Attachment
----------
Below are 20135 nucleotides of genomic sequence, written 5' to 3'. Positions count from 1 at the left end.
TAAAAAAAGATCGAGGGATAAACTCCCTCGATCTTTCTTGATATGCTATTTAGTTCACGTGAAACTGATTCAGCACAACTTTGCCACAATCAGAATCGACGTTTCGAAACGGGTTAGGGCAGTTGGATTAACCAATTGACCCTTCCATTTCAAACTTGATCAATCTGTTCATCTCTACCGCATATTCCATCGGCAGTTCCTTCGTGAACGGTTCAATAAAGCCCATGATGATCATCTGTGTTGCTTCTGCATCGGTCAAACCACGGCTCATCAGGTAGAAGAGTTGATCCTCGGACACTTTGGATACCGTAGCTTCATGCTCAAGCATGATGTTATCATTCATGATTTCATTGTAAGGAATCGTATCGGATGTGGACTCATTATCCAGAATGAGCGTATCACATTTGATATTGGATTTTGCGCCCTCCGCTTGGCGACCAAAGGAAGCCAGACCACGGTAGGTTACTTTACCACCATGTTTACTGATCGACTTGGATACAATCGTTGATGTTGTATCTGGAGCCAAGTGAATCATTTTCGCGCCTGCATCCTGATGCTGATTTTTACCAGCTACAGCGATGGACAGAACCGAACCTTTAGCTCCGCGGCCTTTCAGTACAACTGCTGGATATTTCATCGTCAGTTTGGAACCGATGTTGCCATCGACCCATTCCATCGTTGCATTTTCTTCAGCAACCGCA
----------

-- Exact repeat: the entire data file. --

Below are 20135 nucleotides of genomic sequence, written 5' to 3'. Positions count from 1 at the left end.
TAAAAAAAGATCGAGGGATAAACTCCCTCGATCTTTCTTGATATGCTATTTAGTTCACGTGAAACTGATTCAGCACAACTTTGCCACAATCAGAATCGACGTTTCGAAACGGGTTAGGGCAGTTGGATTAACCAATTGACCCTTCCATTTCAAACTTGATCAATCTGTTCATCTCTACCGCATATTCCATCGGCAGTTCCTTCGTGAACGGTTCAATAAAGCCCATGATGATCATCTGTGTTGCTTCTGCATCGGTCAAACCACGGCTCATCAGGTAGAAGAGTTGATCCTCGGACACTTTGGATACCGTAGCTTCATGCTCAAGCATGATGTTATCATTCATGATTTCATTGTAAGGAATCGTATCGGATGTGGACTCATTATCCAGAATGAGCGTATCACATTTGATATTGGATTTTGCGCCCTCCGCTTGGCGACCAAAGGAAGCCAGACCACGGTAGGTTACTTTACCACCATGTTTACTGATCGACTTGGATACAATCGTTGATGTTGTATCTGGAGCCAAGTGAATCATTTTCGCGCCTGCATCCTGATGCTGATTTTTACCAGCTACAGCGATGGACAGAACCGAACCTTTAGCTCCGCGGCCTTTCAGTACAACTGCTGGATATTTCATCGTCAGTTTGGAACCGATGTTGCCATCGACCCATTCCATCGTTGCATTTTCTTCAGCAACCGCA